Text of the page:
Thursday, 23 February 2012

Bottle Out

When I was in Berlin about five years ago with my sister, we were surprised to find that nearly all of the beers and lagers sold in supermarkets were in plastic bottles. Was this a response to on street waste? I've no idea to be fair, the areas we frequented were ridiculously well kept, but that could have been down to all number of things. However, we noted at the time how much safer plastic would be at things like festivals and open air events. 

And it seems that way of thinking is starting to infiltrate the NI consciousness. Bottle Out is an initiative in the Holylands and wider Belfast area to raise awareness about and to reduce the number of broken glass bottles in communities and on the streets. This pilot programme in Belfast aims to engage all concerned, including the local council, our local hospitals, the PSNI, vintners & breweries and students, to look at alternatives to glass bottles. Trish Morgan from the City Church heads up the campaign, which takes into account the social and natural environmental factors involved, stating: 

"Its a fine line asking for breweries to consider alternative packaging one of the reasons is about safety which could be at odds with environment as that would currently be plastic pcts. My issue is the brewreries are not showing any interest to change due to cost factor! So by drawing down proven data from A&E at The Royal belfast Im hoping stats will get government on board to help break the current impasse." 

Recent advances in PET technology means that the plastic bottles available today are a vast improvement on those common in the late 1990s, when they were promoted, though not especially popular, on the European and Australasian music festival scene; they now afford a much longer shelf life to the beer (around 6 months) and are far easier to recycle. You still don't really see this in the UK/ROI though, despite the fact that they are common for soft drinks. The debate between glass and plastic is one that divides a lot of environmentally conscious people. Plastic obviously has the advantage of not being so easily broken, reducing its hazard potential to children, animals and sanitation workers, as well as other individuals in cases where bottles are used as weapons. It also has the potential to be recycled into more products than glass, which is limited mostly to other glass products and insulation materials. But it would be wrong to assume that plastic is always a viable environmental alternative to glass. It's not. It still uses a lot of chemicals in production and deteriorates in quality after multiple recycling processes. So perhaps the answer lies in encouraging re-usable options for glass - keeping the bottles off the streets and helping the environment along the way. I've always thought that a joint producer and consumer responsibility action plan is needed. If producers and retailers were to offer incentives for the return of glass bottles, would that encourage your average hard up student to return them? For example, a loyalty card could be topped up on the return of bottles to the local off licence or supermarket, with credit offset against the price of the bottle to the manufacturer. Obviously this wouldn't be much per bottle, but when returned in bulk and credit built up, it could shave a few pound off a carry out once in a while (and not enough to be accused of encouraging irresponsible drinking).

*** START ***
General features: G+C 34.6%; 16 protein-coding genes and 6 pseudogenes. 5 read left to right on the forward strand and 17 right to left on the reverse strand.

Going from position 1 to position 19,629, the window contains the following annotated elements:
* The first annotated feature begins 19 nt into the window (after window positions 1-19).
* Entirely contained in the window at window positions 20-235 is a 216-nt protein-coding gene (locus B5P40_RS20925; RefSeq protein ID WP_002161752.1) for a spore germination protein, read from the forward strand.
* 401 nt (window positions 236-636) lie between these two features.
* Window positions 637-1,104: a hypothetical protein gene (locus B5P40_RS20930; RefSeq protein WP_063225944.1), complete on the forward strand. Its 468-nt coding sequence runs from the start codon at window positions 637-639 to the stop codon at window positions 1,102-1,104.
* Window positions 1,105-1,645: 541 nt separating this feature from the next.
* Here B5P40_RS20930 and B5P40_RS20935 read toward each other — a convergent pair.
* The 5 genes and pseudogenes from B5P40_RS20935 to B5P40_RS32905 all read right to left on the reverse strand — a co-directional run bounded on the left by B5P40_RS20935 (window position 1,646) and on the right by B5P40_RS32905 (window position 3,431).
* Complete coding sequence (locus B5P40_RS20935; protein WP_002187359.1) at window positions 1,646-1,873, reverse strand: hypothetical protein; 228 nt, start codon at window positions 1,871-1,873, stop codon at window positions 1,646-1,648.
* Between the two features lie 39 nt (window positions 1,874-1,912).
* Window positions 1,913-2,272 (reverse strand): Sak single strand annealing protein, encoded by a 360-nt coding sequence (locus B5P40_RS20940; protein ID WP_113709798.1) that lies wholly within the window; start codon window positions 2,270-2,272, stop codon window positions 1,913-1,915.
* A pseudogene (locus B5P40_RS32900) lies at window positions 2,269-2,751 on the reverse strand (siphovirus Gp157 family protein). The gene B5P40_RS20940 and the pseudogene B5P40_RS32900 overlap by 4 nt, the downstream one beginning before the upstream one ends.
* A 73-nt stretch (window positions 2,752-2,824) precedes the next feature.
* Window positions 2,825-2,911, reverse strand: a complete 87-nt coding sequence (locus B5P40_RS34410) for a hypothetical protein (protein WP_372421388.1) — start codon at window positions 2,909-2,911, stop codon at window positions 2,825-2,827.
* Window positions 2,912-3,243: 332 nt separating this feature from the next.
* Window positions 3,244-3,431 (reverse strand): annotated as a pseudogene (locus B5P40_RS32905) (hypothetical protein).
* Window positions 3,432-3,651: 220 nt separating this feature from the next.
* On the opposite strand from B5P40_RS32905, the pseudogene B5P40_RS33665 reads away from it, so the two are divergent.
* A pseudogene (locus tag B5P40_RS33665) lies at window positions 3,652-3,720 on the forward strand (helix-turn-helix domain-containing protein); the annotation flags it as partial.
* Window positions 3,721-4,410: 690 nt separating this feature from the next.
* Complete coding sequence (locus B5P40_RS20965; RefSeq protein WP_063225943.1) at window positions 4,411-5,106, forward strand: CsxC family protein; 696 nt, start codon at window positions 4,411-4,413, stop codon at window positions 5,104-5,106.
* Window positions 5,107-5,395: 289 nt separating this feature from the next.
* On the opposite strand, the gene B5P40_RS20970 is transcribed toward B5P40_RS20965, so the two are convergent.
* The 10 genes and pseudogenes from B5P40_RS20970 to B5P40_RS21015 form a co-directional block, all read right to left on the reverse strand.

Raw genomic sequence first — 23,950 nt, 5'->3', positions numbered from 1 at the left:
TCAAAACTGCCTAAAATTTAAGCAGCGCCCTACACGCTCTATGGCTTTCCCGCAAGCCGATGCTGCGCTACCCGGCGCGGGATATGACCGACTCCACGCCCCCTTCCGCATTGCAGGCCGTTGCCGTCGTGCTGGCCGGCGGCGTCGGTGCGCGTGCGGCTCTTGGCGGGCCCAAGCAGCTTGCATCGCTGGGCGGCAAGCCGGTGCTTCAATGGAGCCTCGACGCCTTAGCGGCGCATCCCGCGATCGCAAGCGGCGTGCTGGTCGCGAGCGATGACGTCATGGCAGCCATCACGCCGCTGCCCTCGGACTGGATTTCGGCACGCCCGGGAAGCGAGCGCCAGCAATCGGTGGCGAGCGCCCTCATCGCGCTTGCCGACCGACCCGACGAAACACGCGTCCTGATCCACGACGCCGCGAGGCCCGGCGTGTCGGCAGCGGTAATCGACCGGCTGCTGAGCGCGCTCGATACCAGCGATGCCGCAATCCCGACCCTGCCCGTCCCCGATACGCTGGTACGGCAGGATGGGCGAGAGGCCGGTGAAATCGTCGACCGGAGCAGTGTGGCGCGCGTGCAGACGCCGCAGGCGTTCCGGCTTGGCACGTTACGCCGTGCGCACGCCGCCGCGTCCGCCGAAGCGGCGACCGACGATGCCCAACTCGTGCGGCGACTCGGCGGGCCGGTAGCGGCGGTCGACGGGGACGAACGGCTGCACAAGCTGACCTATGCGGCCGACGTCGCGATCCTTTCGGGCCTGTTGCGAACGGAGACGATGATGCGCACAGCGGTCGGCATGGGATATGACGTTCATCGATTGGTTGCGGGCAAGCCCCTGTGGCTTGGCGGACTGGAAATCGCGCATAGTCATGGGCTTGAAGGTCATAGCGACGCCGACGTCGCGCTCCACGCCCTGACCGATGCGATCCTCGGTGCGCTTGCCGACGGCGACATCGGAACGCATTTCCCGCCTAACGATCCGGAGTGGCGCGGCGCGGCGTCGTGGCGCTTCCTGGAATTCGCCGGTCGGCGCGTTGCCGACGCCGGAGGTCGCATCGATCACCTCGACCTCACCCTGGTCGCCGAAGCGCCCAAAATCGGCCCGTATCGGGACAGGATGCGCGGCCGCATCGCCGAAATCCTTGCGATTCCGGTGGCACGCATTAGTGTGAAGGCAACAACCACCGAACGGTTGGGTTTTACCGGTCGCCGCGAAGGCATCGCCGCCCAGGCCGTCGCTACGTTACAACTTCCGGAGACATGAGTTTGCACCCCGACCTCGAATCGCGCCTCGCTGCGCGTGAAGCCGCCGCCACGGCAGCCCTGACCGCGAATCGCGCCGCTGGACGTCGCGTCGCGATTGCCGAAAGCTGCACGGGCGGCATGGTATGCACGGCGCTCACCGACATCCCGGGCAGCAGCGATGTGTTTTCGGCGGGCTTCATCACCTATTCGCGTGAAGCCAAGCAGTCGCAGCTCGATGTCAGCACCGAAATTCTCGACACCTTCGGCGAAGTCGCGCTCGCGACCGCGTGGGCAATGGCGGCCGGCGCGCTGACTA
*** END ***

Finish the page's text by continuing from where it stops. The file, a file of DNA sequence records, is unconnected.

But as ever, the elephant in the room is always going to be the ongoing social issues in the Holy Lands that need to be addressed. I lived in the Holy Lands off and on in the early 2000s. I have to admit that we had the tendency to be right bastards when we wanted to. Trouble is, the Holy Lands is widely regarded as a mid week doss point for so many people - home is still a bus journey away, where one takes laundry and goes to vote. As a result there's a reduced need to take pride in the area (though I must stress that this is not across the board and plenty of students who live in the Holy Lands are just trying to enjoy university life and keep their heads down). It's not helped that in recent years the area was exploited by careless development - while it may be better now, when I lived there the sanitation provisions were woefully inadequate, with not nearly enough bins for the number of people crammed into the converted houses, meaning that rubbish build up and rats was a big issue. There would be periods during the summer when areas would be ignored by rubbish collectors, while bins were set on fire and the paltry Kerbie box for recycling was not nearly enough (nor was it likely to stay put/in one piece). QUB and Jordanstown Students Union representatives work with community groups to try and reduce the impact and conflict during heavy drinking periods such as St Paddy's day and Halloween, and there have been some improvements, but there is still a long way to go. 

I'll not pretend to have all the answers in this respect, or even do the issue a disservice by trying to skim over ideas in this article, but if you have an interest in helping out in the area over the upcoming St Patrick's Day celebrations you can contact Trish at Bottle Out at, or either of the student's unions: